[Clarification: The SCOTUS case in question, US v. Sineneng-Smith, was a 9-0 decision just this past May, authored by Justice Ginsburg, in which she excoriated the 9th Circuit in no uncertain terms for "depart[ing] so drastically from the principle of party presentation as to constitute an abuse of discretion." Read more about it here and here. That Sullivan should have attempted to insert himself as a party in the Flynn case, or to insert an "amicus" as a party, flies in the face of this unanimous SCOTUS precedent that was handed down while all this Flynn fiasco was in progress.]

Which is simply to say that Sullivan's antics are a real pain for all concerned, and not least for the liberals on the DC Circuit, who will not be eager to place Srinavasan in a questionable position.

This is where McCarthy comes in:

Should Judge Sullivan Be Disqualified from Flynn Case? An Appeals Court Is Asking
D.C. Circuit judges seem disturbed by the degree to which Judge Sullivan has exhibited bias in Flynn’s case.

After reviewing other opinions (notably by a highly regarded conservative judge, Michael Luttig), McCarthy looks at how the case got to this point.

He points out that, while at first glance the Flynn case might appear to be politically charged, as it was presented to the Court of Appeals it took on a very different look. There was, in fact, nothing of politics that should have influenced Sullivan's actions. Instead, the aggressive anti-Flynn approach that Sullivan adopted "strongly suggest[ed] a loss of judicial perspective" but, even worse, threatened to put the Judicial Branch needlessly at odds with the Executive Branch. Even in these days, it seems, that's a disturbing development for most judges. No judge--except, seemingly, Sullivan--wants to appear to be a puppet to political masters. Thus, McCarthy writes:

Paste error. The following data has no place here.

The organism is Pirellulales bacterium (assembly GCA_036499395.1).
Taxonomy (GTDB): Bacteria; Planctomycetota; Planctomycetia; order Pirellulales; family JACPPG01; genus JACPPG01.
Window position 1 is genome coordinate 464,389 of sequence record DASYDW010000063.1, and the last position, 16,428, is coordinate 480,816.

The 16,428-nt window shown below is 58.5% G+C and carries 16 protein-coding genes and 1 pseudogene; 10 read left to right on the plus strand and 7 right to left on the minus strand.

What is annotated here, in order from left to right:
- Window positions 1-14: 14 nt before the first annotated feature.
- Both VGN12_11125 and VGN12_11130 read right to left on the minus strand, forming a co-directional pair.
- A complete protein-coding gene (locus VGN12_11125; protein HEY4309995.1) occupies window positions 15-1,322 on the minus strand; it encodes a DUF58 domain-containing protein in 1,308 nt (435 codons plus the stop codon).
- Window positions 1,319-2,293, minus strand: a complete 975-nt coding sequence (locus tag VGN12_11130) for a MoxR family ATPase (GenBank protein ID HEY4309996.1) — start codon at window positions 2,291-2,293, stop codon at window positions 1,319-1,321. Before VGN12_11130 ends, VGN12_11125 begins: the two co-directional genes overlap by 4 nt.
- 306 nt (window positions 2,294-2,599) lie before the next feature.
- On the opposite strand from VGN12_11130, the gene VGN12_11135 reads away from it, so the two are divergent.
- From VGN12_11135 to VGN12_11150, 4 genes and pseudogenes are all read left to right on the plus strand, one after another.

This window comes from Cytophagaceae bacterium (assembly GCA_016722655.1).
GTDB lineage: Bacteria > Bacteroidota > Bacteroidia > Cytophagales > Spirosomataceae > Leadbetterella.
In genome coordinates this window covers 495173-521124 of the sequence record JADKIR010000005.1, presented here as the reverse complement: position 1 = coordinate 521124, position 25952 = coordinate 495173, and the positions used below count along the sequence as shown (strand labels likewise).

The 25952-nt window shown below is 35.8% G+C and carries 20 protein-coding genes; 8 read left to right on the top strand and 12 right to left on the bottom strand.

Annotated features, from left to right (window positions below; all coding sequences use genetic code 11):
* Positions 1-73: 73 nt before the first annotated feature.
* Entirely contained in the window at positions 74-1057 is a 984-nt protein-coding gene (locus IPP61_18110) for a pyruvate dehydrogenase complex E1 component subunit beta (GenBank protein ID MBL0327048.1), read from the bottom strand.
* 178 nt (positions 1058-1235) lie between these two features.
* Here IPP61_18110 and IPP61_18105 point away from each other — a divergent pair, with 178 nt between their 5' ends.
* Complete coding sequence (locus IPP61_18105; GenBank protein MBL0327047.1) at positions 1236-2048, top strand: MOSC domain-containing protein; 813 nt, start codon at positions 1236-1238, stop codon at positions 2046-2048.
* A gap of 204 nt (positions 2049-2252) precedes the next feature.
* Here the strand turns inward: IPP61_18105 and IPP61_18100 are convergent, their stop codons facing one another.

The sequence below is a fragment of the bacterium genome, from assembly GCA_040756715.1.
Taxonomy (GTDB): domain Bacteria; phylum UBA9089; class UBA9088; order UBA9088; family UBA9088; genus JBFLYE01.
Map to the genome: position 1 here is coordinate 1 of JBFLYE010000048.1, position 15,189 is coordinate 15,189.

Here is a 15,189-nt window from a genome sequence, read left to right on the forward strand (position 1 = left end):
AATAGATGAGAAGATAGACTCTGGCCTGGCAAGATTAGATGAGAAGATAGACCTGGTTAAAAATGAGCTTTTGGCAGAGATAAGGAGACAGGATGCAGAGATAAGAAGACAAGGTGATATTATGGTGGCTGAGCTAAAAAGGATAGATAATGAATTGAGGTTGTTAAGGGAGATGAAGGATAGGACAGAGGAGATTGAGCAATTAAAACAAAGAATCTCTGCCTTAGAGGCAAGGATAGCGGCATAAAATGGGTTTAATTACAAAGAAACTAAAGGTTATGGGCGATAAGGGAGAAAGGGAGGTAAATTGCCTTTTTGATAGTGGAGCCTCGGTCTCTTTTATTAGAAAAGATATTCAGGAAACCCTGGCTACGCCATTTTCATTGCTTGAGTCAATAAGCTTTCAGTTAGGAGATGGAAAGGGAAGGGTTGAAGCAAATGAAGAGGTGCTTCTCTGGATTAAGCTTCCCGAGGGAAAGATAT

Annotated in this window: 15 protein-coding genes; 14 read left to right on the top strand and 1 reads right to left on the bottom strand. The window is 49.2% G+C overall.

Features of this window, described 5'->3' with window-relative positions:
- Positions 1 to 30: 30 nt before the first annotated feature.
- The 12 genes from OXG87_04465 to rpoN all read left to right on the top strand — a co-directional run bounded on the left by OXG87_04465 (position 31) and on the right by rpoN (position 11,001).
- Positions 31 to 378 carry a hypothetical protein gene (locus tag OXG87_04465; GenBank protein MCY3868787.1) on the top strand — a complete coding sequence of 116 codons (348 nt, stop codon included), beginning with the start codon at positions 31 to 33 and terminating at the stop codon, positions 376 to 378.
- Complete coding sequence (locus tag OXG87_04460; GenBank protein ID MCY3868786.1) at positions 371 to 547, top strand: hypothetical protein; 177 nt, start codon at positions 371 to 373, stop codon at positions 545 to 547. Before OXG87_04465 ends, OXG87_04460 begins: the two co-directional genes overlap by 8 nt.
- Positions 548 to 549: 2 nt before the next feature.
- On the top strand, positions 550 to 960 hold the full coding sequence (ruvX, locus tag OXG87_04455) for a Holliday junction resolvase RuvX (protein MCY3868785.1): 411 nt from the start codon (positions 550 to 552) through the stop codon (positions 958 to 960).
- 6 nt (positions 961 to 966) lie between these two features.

In modern times, there are enough blatantly politicized judicial decisions that people can be forgiven for assuming that partisanship always trumps law. Indeed, in the three-judge panel decision, the two majority judges who ruled in Flynn’s favor were Republican appointees, while the dissenter was a Democratic appointee.
Nevertheless, the mandamus litigation in Flynn’s case is not a brute political matter. Anyone who listened to the oral argument could tell how reluctant the judges seemed about issuing a mandamus writ against Judge Sullivan, even if they were convinced that he was wrong on the law. Furthermore, the main Circuit precedent, United States v. Fokker Services B.V. (2016), which clearly indicates that the Justice Department’s dismissal motion should be granted, was written by Chief Circuit Judge Sri Srinivasan. He is often touted as a potential Supreme Court nominee in a future Democratic administration. For him, then, the case is a Catch-22: Walking away from his own reasoning in Fokker would be a bad look, while ruling in Flynn’s favor would be very unpopular among Democrats. In addition, we should note that any of the Circuit’s judges could have asked for en banc review by the full court. None did. The case is being heard because Sullivan himself pressed the issue.